NIH Technology Accelerator Challenge (NTAC) for Maternal Health Announcement

Announcement of Requirements and Registration for the
NIH Technology Accelerator Challenge (NTAC) for Maternal Health

DEPARTMENT OF HEALTH AND HUMAN SERVICES

NATIONAL INSTITUTES OF HEALTH

NATIONAL INSTITUTE OF BIOMEDICAL IMAGING AND BIOENGINEERING

Authority: 15 U.S.C. 3719

Date of Announcement: December 7, 2021

DESCRIPTION

Subject of the Challenge: Improving maternal health is a strategic priority area of research for the U.S. National Institutes of Health (NIH). Despite progress over the past decade, rates of maternal deaths due to complications arising from pregnancy or childbirth (referred to as “maternal mortality”) continue to exceed global and national targets. As of 2017, the United Nations (U.N.) estimated the maternal mortality rate to be 211 maternal deaths per 100,000 live births around the world, well above the U.N. Sustainable Development Goal of reaching fewer than 70 maternal deaths per 100,000 live births by 20302 . For every maternal death, another 20 women suffer serious injuries, infections, or disabilities3. Typically, the causes of maternal death are postpartum hemorrhage, pre-eclampsia, and bacterial infections (e.g., sepsis), as well as aggregated indirect causes (including pre-existing conditions like HIV, malaria, diabetes, and anemia)4 . According to the World Health Organization, fatalities are skewed where 94% occur in low and lower middle-income countries in part due to limited healthcare resources and infrastructure; Sub-Saharan Africa and Southern Asia accounted for roughly two-thirds and one-fifth, respectively, of all global maternal deaths in 20175 . The average maternal mortality rate across all low-income countries is 462 deaths per 100,000 live births versus 11 in high-income countries. However, rates of maternal morbidity and mortality continue to rise in the United States, with approximately 700 maternal deaths occurring each year – more than in any other developed country6. Wide racial and ethnic gaps exist in the U.S.; non-Hispanic black women experience a maternal mortality rate (44.0 deaths per 100,000 live births) that is 2.5 times higher the rate for non-Hispanic white women (17.9) and 3.5 times the rate for Hispanic women (12.6)7. What these numbers convey is an unacceptable state of maternal health both here and around the world that calls for immediate action and, among other changes, innovation in the detection and diagnosis of the largely preventable causes of maternal mortality.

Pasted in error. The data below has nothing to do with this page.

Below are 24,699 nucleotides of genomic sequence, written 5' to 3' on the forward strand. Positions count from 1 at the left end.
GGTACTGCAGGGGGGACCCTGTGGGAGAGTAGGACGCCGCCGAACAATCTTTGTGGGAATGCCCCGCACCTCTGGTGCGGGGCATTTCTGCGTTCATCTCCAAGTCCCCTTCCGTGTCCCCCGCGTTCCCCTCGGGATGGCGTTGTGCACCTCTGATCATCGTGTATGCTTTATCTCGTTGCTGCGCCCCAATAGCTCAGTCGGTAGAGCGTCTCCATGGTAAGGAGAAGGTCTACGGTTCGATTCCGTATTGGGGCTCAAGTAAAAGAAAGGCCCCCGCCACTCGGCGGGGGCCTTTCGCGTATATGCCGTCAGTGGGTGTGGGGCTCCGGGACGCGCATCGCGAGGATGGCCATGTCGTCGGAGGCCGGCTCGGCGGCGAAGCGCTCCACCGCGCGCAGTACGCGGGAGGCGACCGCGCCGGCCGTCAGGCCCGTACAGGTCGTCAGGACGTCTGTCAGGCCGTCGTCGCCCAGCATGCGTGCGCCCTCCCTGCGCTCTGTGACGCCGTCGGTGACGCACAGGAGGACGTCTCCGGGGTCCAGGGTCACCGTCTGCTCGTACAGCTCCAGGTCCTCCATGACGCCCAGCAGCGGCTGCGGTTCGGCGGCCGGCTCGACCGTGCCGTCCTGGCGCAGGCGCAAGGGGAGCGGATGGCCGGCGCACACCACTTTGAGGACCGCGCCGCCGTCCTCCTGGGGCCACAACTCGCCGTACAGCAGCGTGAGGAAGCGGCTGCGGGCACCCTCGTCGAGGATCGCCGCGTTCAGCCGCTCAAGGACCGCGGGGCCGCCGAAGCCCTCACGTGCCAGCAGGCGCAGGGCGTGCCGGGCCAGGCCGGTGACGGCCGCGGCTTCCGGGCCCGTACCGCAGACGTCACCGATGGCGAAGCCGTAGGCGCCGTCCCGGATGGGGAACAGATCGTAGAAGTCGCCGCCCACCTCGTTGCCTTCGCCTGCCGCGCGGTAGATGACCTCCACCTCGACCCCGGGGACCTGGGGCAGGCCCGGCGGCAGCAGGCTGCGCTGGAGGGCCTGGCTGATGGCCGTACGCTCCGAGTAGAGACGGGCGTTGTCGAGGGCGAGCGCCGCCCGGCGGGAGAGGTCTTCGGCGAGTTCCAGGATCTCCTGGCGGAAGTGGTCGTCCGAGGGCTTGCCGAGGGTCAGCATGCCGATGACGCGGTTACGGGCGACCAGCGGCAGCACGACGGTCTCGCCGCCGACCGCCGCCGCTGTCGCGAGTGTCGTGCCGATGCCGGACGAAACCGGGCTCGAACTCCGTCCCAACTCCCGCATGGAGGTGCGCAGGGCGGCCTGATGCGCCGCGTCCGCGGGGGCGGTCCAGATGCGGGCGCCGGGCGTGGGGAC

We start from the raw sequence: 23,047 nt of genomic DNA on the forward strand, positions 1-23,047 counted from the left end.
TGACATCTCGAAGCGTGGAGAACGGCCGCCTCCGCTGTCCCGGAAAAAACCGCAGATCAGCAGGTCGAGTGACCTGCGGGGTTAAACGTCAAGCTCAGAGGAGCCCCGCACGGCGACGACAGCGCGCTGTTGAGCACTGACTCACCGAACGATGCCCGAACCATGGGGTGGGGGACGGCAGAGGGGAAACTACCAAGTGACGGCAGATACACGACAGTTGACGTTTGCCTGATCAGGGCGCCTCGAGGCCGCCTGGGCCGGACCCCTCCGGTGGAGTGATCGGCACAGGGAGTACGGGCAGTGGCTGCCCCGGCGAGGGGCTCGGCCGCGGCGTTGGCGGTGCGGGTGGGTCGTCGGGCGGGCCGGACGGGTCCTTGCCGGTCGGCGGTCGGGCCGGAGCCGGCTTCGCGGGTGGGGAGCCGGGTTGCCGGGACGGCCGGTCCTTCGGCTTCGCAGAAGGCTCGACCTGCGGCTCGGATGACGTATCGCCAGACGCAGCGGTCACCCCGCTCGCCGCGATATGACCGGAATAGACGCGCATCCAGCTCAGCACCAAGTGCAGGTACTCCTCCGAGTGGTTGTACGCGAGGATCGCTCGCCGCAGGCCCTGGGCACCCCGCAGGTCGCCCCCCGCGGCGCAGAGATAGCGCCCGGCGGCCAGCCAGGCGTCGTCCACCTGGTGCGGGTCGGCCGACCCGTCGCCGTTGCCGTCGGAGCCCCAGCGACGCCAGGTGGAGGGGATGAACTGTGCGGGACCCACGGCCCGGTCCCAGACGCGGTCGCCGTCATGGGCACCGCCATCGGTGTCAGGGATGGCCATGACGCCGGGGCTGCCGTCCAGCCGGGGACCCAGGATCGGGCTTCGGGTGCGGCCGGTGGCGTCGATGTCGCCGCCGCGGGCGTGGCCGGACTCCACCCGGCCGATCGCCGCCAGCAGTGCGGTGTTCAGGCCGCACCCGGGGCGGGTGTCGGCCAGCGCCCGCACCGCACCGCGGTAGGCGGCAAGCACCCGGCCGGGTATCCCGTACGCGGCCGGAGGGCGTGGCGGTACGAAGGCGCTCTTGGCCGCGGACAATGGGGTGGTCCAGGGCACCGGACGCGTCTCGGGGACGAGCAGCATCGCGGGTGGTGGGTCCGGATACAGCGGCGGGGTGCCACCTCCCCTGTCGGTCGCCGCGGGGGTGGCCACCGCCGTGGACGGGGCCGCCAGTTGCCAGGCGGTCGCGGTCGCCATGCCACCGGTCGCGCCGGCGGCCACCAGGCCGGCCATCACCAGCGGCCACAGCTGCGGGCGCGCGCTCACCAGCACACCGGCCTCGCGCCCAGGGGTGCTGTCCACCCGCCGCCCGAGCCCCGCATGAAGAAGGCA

Readily available point-of-care (POC) diagnostics to detect known and treatable causes of maternal mortality and morbidity are essential tools in any effort to prevent pregnancy-related death and disability. While such diagnostic devices are available for infectious diseases like HIV and malaria, there are no available low-cost multiplexed POC tests for diagnosing hemorrhage, pre-eclampsia, and bacterial infections that can be used in a low resource setting4. Additionally, there exists a need to link accurate, affordable maternal POC diagnostics to digital health platforms to minimize the dependency on human resources and infrastructure and to enable faster and more effective clinical action improving antenatal and intrapartum care. Taken together, diagnostics that aid clinicians in determining when to provide better care to patients will likely have implications in improving maternal outcomes.